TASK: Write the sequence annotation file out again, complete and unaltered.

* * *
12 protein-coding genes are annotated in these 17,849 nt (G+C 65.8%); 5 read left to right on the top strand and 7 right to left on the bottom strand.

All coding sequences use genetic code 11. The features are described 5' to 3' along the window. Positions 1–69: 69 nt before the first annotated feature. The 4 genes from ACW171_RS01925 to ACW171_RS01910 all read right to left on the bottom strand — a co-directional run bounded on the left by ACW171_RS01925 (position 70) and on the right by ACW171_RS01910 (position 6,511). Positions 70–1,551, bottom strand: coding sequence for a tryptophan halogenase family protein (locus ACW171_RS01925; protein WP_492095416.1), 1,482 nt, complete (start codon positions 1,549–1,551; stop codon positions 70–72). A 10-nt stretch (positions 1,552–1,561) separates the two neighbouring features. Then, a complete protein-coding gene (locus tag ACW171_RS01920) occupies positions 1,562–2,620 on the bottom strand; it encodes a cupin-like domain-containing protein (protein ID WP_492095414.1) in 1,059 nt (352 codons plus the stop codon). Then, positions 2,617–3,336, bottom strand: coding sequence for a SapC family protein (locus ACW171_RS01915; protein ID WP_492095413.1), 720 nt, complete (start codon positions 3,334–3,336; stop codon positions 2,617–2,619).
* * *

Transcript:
12 protein-coding genes are annotated in these 17,849 nt (G+C 65.8%); 5 read left to right on the top strand and 7 right to left on the bottom strand.

All coding sequences use genetic code 11. The features are described 5' to 3' along the window. Positions 1–69: 69 nt before the first annotated feature. The 4 genes from ACW171_RS01925 to ACW171_RS01910 all read right to left on the bottom strand — a co-directional run bounded on the left by ACW171_RS01925 (position 70) and on the right by ACW171_RS01910 (position 6,511). Positions 70–1,551, bottom strand: coding sequence for a tryptophan halogenase family protein (locus ACW171_RS01925; protein WP_492095416.1), 1,482 nt, complete (start codon positions 1,549–1,551; stop codon positions 70–72). A 10-nt stretch (positions 1,552–1,561) separates the two neighbouring features. Then, a complete protein-coding gene (locus tag ACW171_RS01920) occupies positions 1,562–2,620 on the bottom strand; it encodes a cupin-like domain-containing protein (protein ID WP_492095414.1) in 1,059 nt (352 codons plus the stop codon). Then, positions 2,617–3,336, bottom strand: coding sequence for a SapC family protein (locus ACW171_RS01915; protein ID WP_492095413.1), 720 nt, complete (start codon positions 3,334–3,336; stop codon positions 2,617–2,619).